How your periods could save your life

A woman’s health is determined by many factors, not least among them being her menstrual cycle. Although the average female may associate her period with inconvenience and unpleasantness, it is in fact a powerful indicator of normal hormone balances, as well as anomalies that could be dangerous in the long run. In this article, we will explore the signs and symptoms of menarche (the start of menstruation) that all women should pay attention to in order to stay healthy.

Menarche (the start of monthly menstruation) signals a new beginning for the female body: a physical transformation that occurs between puberty and adulthood. It is important to be aware of any changes in your menstrual cycle from an early age, as it could be indicative of an underlying health condition or symptom. Menstrual cycles also provide valuable clues about ovulation dates and fertility states – invaluable information for planning family life or to inform preventative health decisions such as screening tests for women’s cancers which disproportionately affect younger generations.

Understanding the vital importance of our own bodies’ periodic rhythms – both those related to menstruation, and our circadian rhythms which determine when you feel tired or alert – can help us recognize our body’s warning signals. Read on to discover how your period could save your life!

Why Tracking Your Periods is Important

Tracking your period is more than just knowing when to expect it – it can actually be critical for your health. Periods can act as an indicator of your overall health and can alert you to any subtle changes or changes in your cycle length. Being aware of and tracking your period can potentially save your life and improve your health, so let’s talk about why tracking your periods is so important.

Changes in Your Cycle

It’s important to understand normal changes in your cycle as you move through different life stages, such as puberty, pregnancy, menopause and perimenopause. Tracking when your period comes and how long it lasts can help you make sense of potential changes to your body.

For example, after puberty a girl may find her period is irregular for the first few years until it regularly settles into a cycle of about 28 days. Or if you have had unprotected sex sometime during the cycle, the next period may be slightly early or late due to ovulation happening earlier or later than usual.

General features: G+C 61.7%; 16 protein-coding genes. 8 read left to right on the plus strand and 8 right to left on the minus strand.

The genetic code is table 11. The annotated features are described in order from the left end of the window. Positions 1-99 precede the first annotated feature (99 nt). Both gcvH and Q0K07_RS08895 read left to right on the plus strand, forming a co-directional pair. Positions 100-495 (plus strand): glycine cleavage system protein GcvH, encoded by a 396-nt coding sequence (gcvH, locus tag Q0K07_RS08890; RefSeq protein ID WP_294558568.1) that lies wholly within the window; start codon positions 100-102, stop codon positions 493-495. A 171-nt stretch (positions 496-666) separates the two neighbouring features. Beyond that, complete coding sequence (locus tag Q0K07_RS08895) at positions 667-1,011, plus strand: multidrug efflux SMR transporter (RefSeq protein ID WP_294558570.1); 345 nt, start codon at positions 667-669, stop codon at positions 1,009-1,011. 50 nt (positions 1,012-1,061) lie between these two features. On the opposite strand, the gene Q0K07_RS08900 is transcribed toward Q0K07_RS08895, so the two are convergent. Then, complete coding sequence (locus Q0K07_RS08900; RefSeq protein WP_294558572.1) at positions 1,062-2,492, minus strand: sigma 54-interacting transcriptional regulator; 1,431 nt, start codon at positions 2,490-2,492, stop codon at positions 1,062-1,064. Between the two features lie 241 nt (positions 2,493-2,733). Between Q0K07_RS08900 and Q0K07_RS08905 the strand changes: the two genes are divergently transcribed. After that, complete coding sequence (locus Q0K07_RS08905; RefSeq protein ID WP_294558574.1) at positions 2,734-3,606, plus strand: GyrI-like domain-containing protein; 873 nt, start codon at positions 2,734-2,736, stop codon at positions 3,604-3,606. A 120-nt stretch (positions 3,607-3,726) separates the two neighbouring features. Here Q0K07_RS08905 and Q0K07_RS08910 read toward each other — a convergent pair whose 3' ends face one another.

Perimenopause is another time when there can be significant changes in your periods. On average this stage begins in your 40s and can last up to 10 years until menopause marks the end with 12 months of no periods – although hot flashes and other symptoms may come before this time. During perimenopause mood swings and sleep disruption are common along with shorter or longer cycles that are often more erratic than usual. Tracking these changes may help guide conversations with healthcare providers at key moments like this when women need extra support and understanding.

Unexpected Symptoms

Tracking your menstrual cycle is important for more than just understanding your fertility. Unexpected changes in your period can be an indication of larger underlying conditions. Whether you’re tracking your periods with a calendar, an app or through urine tests, it’s essential to get familiar with what’s normal for your body so you know when something is off.

Changes in periods can indicate a whole host of health problems. Here are some unexpected symptoms that can be helped by tracking your period:

  • Endometriosis: As endometriosis causes the lining of the uterus to grow outside the uterus, it can cause severe cramping and heavier than normal bleeding during menses. If you experience this kind of symptom, it’s important to make sure that it lies within the usual range of your cycles and doesn’t last longer than usual as this could indicate endometriosis.
  • Diabetes: Changes in a woman’s menstrual cycle can indicate signs of undiagnosed diabetes as irregular periods often precede a diagnosis of type 2 diabetes. The first sign is usually excessive or painful urination or bloating because of excess glucose in urine, which will lead to an abnormal menstrual cycle and frequent spotting between periods.
  • Polycyclic Ovarian Syndrome (PCOS): This disorder, marked by irregular menstrual cycles, is caused by hormone levels being out of balance and characterized by symptoms such as acne, weight gain, hair loss and excessive facial hair growth. By tracking changes in your cycle you may more easily be able detect them early on and start treatment right away which can greatly improve overall health outcomes down the road if caught early enough.
  • Stress Related Changes: Stressful events such as moving or changing jobs are known to cause irregular or skipped cycles due to hormonal imbalances caused by stress hormones like cortisol playing increasingly large roles in regulating human functions under chronic stress levels. Likewise if a woman notices regular cycles become increasingly regular this could point towards her body attempting to regain its normal physiological levels from reduced stress after having been exposed for prolonged periods.

Changes in Flow

In addition to tracking the length of your cycle, it’s important to track any changes in the flow of your periods. A major change could be a sign of a medical issue and should not be ignored. Changes in flow can include the following:

  • A much heavier or lighter flow than usual